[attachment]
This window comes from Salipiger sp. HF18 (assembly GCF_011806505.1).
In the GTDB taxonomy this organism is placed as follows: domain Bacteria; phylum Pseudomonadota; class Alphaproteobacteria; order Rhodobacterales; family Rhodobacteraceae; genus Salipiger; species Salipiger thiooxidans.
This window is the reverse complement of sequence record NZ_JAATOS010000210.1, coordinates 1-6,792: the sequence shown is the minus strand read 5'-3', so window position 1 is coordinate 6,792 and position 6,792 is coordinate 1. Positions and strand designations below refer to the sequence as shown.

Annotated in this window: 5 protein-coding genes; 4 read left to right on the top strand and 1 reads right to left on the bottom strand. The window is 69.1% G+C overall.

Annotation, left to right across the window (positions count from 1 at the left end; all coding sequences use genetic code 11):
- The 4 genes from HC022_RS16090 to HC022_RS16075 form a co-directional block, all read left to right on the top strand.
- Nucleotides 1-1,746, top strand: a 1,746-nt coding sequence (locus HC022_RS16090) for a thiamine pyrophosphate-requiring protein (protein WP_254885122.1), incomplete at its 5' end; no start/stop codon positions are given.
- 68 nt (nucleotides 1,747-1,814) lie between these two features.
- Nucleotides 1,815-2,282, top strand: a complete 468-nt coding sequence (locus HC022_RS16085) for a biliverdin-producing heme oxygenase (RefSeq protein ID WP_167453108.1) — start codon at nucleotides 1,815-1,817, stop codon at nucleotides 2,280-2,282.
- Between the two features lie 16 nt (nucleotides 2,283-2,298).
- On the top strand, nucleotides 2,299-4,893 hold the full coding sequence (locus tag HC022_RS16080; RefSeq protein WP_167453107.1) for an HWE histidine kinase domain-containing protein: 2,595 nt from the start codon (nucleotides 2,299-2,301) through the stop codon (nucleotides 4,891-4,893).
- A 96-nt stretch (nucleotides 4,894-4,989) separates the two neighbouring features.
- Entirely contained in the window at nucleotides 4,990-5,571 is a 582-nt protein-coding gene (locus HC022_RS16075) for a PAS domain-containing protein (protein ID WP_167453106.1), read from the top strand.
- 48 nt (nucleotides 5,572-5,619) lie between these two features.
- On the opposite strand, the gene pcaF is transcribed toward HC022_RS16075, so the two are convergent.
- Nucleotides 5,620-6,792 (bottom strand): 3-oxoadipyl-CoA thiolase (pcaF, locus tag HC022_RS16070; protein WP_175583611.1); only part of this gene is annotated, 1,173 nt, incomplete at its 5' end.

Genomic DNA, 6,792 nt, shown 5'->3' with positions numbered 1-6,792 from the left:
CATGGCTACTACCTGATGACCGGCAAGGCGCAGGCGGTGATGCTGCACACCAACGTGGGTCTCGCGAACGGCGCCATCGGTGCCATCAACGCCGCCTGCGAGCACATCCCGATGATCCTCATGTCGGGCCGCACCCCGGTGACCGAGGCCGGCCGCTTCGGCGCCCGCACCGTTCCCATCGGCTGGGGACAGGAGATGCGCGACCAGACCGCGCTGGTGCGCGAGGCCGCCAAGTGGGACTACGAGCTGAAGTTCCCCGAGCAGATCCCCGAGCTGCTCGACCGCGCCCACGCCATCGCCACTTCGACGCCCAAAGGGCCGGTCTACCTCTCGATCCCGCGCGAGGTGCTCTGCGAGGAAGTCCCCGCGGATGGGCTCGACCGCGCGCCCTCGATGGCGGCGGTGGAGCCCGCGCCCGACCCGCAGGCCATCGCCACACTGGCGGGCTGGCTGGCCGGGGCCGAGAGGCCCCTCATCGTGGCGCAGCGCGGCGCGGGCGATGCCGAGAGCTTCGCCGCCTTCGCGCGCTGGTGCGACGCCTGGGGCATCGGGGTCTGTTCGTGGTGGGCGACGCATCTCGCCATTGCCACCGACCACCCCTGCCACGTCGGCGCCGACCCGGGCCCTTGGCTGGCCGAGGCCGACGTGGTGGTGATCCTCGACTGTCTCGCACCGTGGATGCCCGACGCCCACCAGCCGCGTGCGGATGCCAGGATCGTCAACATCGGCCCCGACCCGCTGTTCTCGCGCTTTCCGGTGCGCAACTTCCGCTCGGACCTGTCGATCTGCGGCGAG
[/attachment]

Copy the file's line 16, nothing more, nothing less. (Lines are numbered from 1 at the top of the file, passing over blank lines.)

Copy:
- Nucleotides 5,620-6,792 (bottom strand): 3-oxoadipyl-CoA thiolase (pcaF, locus tag HC022_RS16070; protein WP_175583611.1); only part of this gene is annotated, 1,173 nt, incomplete at its 5' end.